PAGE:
21st October 2020. We were pleased to welcome authors Pete Sanderson (Professor of Education, Department of Education and Community Studies) and Paul Thomas (Professor of Youth and Policy, School of Education and Professional Development), from University of Huddersfield, to present key arguments and concerns from their new book: ‘Race’, Space and Multiculturalism in Northern England: The (M62) Corridor of Uncertainty (authors: Shamim Miah (Senior Lecturer at the School of Education), Pete Sanderson & Paul Thomas).
The book challenges the narrative of the M62 corridor region of Northern England as a ‘failed space of multiculturalism’, drawing on a historically-contextualised discussion of ethnic relations to argue that multiculturalism has been more successful and locally situated than these assumptions allow.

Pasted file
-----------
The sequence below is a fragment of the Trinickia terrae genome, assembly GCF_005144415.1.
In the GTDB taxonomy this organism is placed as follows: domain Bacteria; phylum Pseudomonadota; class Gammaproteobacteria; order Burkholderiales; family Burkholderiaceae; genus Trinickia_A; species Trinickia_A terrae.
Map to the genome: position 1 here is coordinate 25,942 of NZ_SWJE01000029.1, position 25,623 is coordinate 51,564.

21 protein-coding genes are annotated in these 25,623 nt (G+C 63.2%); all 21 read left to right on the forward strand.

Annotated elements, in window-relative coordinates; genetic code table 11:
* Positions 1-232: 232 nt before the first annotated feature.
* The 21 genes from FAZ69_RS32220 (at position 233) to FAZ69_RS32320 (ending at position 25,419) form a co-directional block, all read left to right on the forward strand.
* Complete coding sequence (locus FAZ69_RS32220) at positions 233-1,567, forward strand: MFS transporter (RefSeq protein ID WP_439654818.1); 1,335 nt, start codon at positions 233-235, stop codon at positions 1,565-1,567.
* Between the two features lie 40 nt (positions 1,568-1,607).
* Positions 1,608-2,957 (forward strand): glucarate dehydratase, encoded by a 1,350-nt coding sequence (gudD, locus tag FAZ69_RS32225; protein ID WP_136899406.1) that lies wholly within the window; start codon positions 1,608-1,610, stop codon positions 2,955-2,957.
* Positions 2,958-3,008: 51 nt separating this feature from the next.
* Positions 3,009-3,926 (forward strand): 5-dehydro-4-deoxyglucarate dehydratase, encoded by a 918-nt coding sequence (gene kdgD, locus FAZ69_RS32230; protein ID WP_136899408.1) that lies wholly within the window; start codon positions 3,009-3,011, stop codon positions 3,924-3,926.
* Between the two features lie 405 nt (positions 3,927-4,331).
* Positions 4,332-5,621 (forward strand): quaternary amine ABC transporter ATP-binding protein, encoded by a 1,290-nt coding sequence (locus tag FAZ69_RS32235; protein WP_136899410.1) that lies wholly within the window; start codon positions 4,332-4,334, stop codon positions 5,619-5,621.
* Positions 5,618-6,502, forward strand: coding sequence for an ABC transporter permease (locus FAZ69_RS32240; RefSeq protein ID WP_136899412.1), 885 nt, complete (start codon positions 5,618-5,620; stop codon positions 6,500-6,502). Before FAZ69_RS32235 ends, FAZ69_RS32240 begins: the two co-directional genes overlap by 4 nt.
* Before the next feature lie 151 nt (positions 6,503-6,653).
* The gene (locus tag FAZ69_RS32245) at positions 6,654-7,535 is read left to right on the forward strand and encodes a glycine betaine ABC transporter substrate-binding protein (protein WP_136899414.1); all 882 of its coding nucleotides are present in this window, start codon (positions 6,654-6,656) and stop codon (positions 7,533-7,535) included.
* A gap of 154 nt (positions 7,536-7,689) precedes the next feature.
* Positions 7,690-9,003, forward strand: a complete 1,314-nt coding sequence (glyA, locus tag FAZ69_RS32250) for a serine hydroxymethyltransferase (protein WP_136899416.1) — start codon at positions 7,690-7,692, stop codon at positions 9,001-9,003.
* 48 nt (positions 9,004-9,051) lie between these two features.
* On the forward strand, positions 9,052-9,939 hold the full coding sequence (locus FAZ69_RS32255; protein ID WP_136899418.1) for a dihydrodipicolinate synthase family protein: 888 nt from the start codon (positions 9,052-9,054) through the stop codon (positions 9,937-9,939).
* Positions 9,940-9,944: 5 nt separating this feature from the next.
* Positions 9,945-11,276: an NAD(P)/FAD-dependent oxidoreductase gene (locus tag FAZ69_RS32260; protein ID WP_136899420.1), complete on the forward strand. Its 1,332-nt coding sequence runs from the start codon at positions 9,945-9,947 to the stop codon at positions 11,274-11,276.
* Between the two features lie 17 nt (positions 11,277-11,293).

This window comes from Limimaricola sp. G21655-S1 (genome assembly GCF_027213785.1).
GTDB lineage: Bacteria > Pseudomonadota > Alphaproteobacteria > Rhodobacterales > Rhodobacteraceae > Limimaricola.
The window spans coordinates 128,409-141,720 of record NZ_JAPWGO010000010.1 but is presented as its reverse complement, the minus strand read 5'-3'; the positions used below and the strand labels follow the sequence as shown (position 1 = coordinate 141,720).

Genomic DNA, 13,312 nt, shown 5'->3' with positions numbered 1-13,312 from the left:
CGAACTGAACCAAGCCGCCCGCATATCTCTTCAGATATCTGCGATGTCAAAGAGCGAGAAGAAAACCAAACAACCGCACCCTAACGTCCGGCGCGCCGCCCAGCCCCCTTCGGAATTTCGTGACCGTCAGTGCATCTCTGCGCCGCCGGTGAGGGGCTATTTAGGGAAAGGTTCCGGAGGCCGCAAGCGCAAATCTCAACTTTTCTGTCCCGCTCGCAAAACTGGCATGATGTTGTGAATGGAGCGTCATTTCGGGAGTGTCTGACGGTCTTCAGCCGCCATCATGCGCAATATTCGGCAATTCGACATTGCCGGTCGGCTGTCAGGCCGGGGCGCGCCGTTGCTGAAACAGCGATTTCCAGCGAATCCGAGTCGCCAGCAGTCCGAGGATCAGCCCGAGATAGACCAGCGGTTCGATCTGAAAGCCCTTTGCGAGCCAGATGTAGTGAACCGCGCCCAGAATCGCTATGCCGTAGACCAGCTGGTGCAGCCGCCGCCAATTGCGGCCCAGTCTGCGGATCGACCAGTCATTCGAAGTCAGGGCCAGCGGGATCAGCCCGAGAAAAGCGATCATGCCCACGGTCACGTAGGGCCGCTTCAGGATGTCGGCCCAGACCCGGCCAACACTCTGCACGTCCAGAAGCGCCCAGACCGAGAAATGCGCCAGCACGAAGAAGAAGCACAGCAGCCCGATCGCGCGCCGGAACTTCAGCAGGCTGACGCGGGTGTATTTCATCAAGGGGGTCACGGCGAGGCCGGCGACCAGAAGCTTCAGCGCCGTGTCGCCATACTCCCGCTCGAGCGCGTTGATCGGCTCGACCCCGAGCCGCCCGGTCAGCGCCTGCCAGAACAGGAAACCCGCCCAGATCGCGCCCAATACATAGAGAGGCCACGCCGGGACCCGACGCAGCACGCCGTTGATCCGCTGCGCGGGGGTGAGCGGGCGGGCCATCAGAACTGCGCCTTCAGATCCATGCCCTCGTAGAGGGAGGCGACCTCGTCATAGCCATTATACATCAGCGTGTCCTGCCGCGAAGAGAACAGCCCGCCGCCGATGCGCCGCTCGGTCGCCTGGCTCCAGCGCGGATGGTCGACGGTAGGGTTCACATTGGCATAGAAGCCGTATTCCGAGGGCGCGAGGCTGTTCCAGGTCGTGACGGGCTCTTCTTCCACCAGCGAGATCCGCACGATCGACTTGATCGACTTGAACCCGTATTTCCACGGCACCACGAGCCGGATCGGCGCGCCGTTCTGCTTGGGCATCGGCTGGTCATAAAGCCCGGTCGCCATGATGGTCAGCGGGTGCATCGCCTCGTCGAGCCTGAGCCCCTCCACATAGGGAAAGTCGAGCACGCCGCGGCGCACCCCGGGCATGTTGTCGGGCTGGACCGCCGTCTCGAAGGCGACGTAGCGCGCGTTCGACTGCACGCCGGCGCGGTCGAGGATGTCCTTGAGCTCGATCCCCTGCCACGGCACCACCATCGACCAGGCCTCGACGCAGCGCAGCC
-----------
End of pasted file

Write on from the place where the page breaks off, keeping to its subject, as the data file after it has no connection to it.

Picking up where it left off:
In particular, we examine the interplay between ‘race’, space and place to analyse how profound economic change, the evolving nature of the state, individual racism, and the local creation and enactment of multiculturalist policies have all contributed to shaping the trajectory of ethnic/faith identities and inter-community relations at a local level. In doing so, we analyse both change and continuity in discussion of, and national/local state policy towards, ethnic relations, particularly around the supposed segregation/integration dichotomy, and the ways in which racialised ‘events’ are perceived and ‘identities’ are created and reflected in state policy operations.